The appellant argued that no breach of planning control was involved.
He asserted that the rooflights were of a "conservation" design and fitted flush with the roof slope, thereby minimising their impact on the building's external appearance. Consequently their installation did not constitute development under section 55 of the Town and Country Planning Act 1990, he maintained.
The inspector referred to the judgement in Burroughs Day v Bristol City Council (1996), which established the various factors to be taken into account in assessing whether alterations to a building are material in planning terms. These include the degree to which an alteration can be seen from public viewpoints and its impact when assessed against the size of the building, he noted.
He observed that the roof lights could be seen from the main street.
Although they were relatively minor elements in the slope of the roof, he found that they appeared as conspicuous and uncommon features. In his view, they were not de minimis for the purposes of planning control and permission was required for their installation.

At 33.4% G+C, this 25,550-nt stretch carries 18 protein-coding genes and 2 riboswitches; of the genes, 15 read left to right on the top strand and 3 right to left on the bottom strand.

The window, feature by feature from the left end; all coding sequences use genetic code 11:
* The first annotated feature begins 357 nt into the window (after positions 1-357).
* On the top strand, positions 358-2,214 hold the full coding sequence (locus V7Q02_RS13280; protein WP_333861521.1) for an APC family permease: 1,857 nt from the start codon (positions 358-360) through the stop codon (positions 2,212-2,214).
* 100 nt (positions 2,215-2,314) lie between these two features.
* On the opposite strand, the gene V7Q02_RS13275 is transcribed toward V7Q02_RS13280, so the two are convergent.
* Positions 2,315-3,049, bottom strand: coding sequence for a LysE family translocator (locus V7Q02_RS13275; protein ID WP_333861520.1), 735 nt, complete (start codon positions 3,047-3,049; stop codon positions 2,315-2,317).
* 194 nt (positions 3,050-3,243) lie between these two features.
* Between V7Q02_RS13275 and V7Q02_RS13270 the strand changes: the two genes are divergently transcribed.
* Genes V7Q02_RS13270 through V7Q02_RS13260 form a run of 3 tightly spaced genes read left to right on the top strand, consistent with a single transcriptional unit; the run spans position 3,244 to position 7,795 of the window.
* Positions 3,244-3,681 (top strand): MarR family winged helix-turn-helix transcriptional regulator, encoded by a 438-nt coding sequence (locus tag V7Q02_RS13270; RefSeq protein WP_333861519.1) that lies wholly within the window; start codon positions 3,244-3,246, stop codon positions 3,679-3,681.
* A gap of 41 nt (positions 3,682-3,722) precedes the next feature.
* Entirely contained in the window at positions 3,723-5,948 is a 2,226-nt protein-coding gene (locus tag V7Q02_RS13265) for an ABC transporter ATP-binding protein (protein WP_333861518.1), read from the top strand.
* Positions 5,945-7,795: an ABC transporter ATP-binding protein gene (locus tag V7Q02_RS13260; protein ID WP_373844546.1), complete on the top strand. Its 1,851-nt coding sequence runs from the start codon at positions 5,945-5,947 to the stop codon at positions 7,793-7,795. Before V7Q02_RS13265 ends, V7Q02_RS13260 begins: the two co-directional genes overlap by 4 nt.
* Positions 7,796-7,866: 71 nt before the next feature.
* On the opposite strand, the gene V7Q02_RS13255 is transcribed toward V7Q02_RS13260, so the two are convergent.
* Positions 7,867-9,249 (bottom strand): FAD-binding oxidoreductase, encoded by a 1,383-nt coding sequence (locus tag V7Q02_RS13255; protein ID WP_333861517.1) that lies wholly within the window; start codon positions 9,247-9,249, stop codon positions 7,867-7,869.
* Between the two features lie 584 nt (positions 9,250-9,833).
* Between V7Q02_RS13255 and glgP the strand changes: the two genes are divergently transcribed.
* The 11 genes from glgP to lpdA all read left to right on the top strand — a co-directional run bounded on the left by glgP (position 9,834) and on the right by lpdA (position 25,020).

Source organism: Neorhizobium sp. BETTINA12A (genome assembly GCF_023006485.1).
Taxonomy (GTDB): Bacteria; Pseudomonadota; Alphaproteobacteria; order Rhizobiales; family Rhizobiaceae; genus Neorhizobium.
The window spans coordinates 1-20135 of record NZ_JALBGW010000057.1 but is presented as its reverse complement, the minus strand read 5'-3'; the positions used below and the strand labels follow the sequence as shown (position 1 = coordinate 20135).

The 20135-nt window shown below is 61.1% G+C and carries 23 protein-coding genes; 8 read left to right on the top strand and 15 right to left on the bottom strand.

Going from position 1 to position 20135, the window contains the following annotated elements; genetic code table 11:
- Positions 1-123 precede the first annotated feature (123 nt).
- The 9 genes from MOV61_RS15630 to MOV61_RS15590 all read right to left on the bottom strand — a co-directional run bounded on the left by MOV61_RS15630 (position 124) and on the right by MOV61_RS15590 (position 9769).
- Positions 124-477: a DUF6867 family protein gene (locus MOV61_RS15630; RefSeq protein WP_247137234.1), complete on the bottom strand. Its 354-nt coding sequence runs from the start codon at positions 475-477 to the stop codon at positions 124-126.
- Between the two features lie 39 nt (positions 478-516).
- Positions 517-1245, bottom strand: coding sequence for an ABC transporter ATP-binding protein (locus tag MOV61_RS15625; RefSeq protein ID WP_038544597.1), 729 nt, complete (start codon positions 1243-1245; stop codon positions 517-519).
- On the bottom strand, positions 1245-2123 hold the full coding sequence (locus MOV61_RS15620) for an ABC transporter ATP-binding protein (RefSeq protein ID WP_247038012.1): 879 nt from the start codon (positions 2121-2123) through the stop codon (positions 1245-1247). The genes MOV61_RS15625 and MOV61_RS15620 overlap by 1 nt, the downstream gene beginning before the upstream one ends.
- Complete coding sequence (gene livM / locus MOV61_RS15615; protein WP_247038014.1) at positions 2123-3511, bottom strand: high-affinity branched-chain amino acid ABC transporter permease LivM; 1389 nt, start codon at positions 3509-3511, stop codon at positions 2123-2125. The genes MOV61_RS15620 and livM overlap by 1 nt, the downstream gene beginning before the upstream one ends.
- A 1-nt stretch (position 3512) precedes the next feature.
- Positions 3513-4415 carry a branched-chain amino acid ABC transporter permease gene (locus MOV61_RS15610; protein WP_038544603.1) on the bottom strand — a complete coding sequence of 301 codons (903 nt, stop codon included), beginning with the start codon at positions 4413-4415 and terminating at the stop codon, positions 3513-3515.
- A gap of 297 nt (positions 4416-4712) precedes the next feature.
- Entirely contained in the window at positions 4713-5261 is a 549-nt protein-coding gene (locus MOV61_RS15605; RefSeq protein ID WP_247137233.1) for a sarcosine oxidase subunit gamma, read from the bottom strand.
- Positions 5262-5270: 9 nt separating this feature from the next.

He noted that the dwelling lay close to the historic core of the village where none of the existing dwellings displayed roof lights or other alterations.
Given that the unauthorised roof lights could be seen from the main street, he decided that they undermined the conservation area's character and appearance.
DCS No: 100039091; Inspector: Sean Slack; Hearing.